“Bloodshed at Little Bighorn”
The Johns Hopkins University Press
On a warm spring morning in 1893, the World’s Columbian Exposition opened in Chicago to celebrate the remarkable technological and social successes triggered by Columbus to mark the 400th anniversary of his New World landing. Among the stirringly exotic and imaginative attractions presented was the immensely popular Buffalo Bill Cody’s Wild West Show, which managed to pull a formidable crowd despite a location just off the fairgrounds. This was due in no small part to Cody’s climactic re-creation of the Little Bighorn Massacre and Custer’s Last Stand. Playing on his mystique as last pioneer in the tradition of Columbus and authentic high plains scout, Cody presented a luridly entertaining festival that influenced both popular and academic understandings of the battle’s events and meaning for generations, an interpretation that still exercises a profound pull on imaginations today.
Rocky Mountain College history professor Tim Lehman’s High Plains Book Award finalist in the nonfiction category, “Bloodshed at Little Bighorn: Custer, Sitting Bull, and the Destinies of Nations,” provides a detailed look at the battle that made legends of both Custer and Sitting Bull, while also maintaining a broader focus on the confrontations between distinct cultures that took place in the region over many decades. Lehman sifts through extensive scholarship to develop an interpretive lens that places the battle in its context of American neglect of diplomatic duties, aggression and, often, genocidal atrocities. More important, however, it is an attempt to understand the famous battle’s meaning through time and in the current context of an American consciousness still grappling with issues raised, as Lehman source Robert Kaplan provocatively suggested, in “a world in which mass infantry invasions are becoming politically and diplomatically prohibitive.” This has led, since Vietnam and in particular in the 10 years since 9/11, to skirmishes bringing us “back to the days of fighting Indians.”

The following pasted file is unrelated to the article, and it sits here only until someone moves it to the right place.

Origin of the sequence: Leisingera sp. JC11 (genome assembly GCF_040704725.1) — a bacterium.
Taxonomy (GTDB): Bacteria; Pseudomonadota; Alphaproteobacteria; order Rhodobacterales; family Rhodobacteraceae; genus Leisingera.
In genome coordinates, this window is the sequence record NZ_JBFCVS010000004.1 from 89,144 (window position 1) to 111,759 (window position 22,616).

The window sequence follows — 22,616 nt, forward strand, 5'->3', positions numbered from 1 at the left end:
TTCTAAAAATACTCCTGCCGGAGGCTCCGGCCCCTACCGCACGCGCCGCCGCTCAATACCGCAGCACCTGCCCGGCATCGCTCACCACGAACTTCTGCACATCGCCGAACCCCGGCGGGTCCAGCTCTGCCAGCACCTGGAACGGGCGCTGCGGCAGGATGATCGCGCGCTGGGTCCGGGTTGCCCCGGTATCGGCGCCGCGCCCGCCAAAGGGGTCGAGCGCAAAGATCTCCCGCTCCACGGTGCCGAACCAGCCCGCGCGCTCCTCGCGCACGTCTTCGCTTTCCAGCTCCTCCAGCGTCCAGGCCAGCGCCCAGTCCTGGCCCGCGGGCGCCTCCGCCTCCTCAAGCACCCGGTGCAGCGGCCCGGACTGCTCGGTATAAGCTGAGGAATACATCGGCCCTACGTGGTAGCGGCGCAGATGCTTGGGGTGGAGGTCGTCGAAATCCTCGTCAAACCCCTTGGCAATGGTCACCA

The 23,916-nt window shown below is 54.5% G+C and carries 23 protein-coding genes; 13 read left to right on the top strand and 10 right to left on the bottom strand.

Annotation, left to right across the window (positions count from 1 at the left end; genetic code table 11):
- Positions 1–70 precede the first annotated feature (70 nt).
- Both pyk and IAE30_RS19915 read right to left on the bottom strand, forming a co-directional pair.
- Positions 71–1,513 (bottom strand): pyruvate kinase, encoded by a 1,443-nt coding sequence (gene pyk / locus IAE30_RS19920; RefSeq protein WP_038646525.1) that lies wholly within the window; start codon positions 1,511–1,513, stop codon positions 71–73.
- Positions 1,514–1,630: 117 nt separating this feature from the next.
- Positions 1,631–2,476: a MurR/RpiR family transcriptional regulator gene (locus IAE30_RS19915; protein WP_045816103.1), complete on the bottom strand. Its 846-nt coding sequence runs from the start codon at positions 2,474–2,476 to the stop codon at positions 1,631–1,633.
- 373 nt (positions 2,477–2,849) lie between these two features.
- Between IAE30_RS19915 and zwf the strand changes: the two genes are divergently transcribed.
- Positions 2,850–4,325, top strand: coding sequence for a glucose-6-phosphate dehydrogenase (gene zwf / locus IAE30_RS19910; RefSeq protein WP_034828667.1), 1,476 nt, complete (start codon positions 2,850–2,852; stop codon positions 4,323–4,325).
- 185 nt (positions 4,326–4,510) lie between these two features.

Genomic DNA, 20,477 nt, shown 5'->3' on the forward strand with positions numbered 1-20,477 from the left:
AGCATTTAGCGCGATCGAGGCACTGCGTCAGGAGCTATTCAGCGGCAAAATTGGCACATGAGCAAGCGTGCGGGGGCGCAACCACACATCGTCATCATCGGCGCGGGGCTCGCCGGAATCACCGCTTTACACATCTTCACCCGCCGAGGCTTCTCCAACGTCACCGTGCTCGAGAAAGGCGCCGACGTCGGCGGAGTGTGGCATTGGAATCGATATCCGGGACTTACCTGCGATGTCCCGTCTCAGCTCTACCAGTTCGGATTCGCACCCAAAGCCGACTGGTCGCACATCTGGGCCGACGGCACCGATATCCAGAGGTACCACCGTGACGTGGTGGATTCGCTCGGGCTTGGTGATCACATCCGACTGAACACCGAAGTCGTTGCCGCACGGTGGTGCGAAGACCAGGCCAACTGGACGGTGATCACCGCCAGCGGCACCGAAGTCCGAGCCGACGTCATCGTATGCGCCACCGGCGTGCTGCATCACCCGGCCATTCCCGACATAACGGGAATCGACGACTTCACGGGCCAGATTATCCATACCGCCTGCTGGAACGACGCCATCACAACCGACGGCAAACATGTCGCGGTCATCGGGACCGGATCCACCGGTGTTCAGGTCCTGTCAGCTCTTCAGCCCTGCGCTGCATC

Though the book’s summary of the battle itself is relatively short (less than 20 pages) and without a staggering degree of details into the abounding controversies surrounding Custer’s tactical mismanagement (which can be found in many other books), the key strength in Lehman’s brisk synopsis of the battle is his focus beyond Custer’s obvious personal shortcomings to highlight features of the battle that put it in a broader, more inclusive framework. Lehman carefully weaves together a large number of quotations and evidence from both sides of the fray and avoids sacrificing real psychological complexity for an easy understanding of individuals in the battle and through the turbulent years that followed. Sitting Bull’s transition from resistant chief to participant in Buffalo Bill Cody’s sensationalizing spectacle and creative brand of mythmaking is one example of how easy understandings can be resisted by facts.
“Bloodshed at Little Bighorn” is an engaging survey of the troubled relations between the American government (an influence primarily exercised through military confrontation) and plains tribes in the mid- to late 19th century and the significant failures by the American government to allow for multiculturalism on the frontier. The Battle of the Little Bighorn has become an important symbol, the understanding of which gauges our ability to bridge the gap that has existed between white American culture and the cultures of plains tribes, a gap that, while narrowing considerably in recent decades, continues to affect our region’s politics, social structures and sense of self.
Zach Duval is a 2010 graduate in history and English from Montana State University Billings, where he currently teaches composition.